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undertaken for the instruction of posterity. Mr. Warton thinks he sees in the writers of this reign " a certain dignified inattention to niceties," and to this he attributes the “ flowing modulation which
now marked the measures of our poets :" but there seems to bę neither dignity nor inattention in deviating from rules which had never been laid down; and the modulation which he ascribes to this cause, is not less likely to have resulted from the musical studies, which at this time formed a part of general education. The lyrical compositions of this time, are so far from being usually marked with a faulty negligence, that excess of ornament, and laboured affectation, are their characteristic blemishes. Such as are free from conceit and antithesis are, in general, exquisitely polished, and may safely be compared with the most elegant and finished specimens of modern poetry.
“ I find none example in English metre so well maintaining
“ this figure (the Exargasia or the Gorgeous) as that ditty of “ her Majesty's own making, passing sweet and harmoni“ cal. And this was the reason : our sovereign Lady,
perceiving how by the Scotch queen's residence within “ this realm, with so great liberty and case as were scarce
meet for so great and dangerous a prisoner, bred secret “ factions among her people, and made many of the nobi“lity incline to favour her party: to declare that she was “ nothing ignorant of those secret practises, though she “had long with great wisdom and patience, dissembled it, “ writeth this ditty, most sweet and sententious," &c. Puttenham, Art of Poesy, 1589, p. 207.
The doubt of future foes exiles my present joy, And wit me warns to shew such snares as threaten
For falsehood now doth flow, and subject faith
doth ebb; Which would not be if reason ruled, or wisdom But clouds of toys untried do cloak aspiring minds, Which turn to rain of late repent, by course of
weav'd the web.
changed winds. The top of hope supposed, the root of ruth will be, And fruitless all their graffed guiles, as shortly ye
shall see. Then dazzled eyes with pride, which great ambition
blinds, Shall be unseald by worthy wights, whose foresight
falsehood finds. The daughter of debate, that eke discord doth sow, Shall reap no gain where former rule hath taught
still peace to grow. No foreign banish'd wight shall anchor in this port, Our realm it brooks no strangers' force, let them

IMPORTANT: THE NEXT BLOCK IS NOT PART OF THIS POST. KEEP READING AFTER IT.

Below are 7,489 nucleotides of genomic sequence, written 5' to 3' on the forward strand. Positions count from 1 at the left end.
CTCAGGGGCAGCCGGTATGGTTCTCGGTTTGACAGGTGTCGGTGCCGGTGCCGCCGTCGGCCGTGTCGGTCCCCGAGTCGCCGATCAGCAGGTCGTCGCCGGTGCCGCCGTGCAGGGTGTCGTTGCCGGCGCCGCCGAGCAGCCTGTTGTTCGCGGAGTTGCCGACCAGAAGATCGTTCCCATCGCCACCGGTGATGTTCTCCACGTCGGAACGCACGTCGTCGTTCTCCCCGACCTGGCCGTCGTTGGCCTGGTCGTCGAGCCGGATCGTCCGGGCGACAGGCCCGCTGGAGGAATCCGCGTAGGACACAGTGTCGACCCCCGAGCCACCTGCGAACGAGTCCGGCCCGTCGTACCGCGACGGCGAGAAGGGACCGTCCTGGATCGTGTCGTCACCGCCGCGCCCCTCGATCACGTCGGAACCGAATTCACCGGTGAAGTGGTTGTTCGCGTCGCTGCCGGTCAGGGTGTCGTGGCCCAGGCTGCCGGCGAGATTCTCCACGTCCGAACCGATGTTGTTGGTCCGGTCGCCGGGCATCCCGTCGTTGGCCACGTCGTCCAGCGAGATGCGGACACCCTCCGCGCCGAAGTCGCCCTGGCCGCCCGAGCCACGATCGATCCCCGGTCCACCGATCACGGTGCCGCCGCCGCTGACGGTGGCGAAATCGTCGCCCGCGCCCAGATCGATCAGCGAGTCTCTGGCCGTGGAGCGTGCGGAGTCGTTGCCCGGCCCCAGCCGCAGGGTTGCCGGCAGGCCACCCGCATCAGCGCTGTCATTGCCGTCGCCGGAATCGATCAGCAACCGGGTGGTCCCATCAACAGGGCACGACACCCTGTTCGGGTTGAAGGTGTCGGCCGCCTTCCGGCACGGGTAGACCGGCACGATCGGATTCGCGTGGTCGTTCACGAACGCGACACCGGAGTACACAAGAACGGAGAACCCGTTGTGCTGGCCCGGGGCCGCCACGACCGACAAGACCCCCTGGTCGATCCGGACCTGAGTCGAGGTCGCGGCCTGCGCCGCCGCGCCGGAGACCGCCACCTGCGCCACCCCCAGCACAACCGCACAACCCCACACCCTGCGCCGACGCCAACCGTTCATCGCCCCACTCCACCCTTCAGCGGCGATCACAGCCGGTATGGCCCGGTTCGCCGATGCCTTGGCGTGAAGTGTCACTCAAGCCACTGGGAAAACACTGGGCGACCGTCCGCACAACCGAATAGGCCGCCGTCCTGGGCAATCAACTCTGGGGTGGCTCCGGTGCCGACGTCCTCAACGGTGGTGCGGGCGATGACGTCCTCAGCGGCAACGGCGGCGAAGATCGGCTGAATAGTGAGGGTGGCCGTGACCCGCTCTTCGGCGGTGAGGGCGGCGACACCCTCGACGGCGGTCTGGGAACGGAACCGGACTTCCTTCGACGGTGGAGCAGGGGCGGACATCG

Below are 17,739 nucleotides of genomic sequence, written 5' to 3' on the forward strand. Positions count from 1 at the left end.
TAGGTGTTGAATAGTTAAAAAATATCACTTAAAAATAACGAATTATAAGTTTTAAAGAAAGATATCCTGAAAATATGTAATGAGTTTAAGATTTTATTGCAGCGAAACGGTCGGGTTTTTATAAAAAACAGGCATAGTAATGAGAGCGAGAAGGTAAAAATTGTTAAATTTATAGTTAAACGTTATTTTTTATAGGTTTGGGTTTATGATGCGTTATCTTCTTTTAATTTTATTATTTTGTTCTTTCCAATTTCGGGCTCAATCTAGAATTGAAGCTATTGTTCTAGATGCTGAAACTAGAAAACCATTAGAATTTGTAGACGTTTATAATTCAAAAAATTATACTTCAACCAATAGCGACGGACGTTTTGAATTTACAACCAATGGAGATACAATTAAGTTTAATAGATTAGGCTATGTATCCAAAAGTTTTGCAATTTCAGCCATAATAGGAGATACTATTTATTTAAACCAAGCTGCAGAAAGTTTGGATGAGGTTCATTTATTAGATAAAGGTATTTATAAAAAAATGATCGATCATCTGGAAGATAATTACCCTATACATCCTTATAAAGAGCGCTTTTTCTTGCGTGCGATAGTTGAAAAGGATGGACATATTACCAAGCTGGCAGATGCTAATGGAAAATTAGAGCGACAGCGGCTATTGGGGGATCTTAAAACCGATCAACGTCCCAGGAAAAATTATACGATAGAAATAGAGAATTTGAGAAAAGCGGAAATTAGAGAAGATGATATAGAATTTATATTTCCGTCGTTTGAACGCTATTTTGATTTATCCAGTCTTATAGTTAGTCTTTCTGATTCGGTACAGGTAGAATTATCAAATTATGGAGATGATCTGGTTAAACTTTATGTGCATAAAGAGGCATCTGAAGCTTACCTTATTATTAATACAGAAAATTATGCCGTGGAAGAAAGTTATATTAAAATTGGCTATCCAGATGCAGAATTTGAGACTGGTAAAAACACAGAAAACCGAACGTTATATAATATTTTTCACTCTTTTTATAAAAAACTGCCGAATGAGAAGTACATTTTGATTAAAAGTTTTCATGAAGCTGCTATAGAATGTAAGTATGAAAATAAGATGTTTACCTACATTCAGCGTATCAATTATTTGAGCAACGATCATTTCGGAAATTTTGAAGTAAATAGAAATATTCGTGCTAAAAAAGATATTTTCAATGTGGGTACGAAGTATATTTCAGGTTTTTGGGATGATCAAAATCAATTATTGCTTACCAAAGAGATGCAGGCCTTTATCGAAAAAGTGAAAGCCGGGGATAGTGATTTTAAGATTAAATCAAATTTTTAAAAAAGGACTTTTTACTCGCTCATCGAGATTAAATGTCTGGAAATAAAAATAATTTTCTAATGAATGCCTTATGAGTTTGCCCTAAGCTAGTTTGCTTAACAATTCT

elsewhere resort. Our rusty sword with rest, shall first his edge
employ, To pull their tops that seek such change, and gape
WEBSTER, ALIAS GEORGE PUTTENHAM,
Published" the Arte of English Poesie,” contrived into three
books, 1589. This writer has given us many specimens of his own poetry, with a view of exemplifying the rules he inculcates. The following short ditty is perhaps the best that can be selected as an example of his talents.
Cruel you be, who can say nay;
Since you delight in other's woe:
For that I have honour'd you so:
To be enchanted by your eye:
My service, and to let me die.
Puttenham speaks of himself as having been a scholar in Oxford; though whether he was bred there, Wood says he could not tell. He recites an anecdote which he remembered in the first year of Queen Mary's reign, and he quotes a passage fiom an eclogue entitled “ Elpine," which he made at the age of 18, addressed to King Edward VI. This places the date of his birth before 1535. He was author of two interludes, “ Lustie London,” and “ The Won," and a copious composer of Triumphals, &c. in honour of Queen Elizabeth; to whom he was a gentleman pensioner. His “ Arte of Poesie” is recommended by Bolton, in his Hypercritica, as EARL OF OXFORD.
elegant, witty, and artificial.”
Edward Vere, the seventeenth earl of Oxford, succeeded his
father in his title and honours in 1562, and died an old man in 1604. It is therefore probable that he was not born later
than 1534. His poetical talents were much admired, or at least much
extolled, by his comtemporaries : and such of his sonnets as are preserved in the Paradise of Dainty Devices are certainly not among the worst, although they are by no means the best, in that collection. One only (the Judgement of Desire) can be said to rise a little above mediocrity,
[From lord Oxford's works, Vol. I. p. 329.] When I was fair and young, then favour graced
Of many was I sought their mistress for to be;
fore, Go, go, go! seek some other-where, importune me
How many weeping eyes I made to pine in woe, How many sighing hearts, I have not skill to show.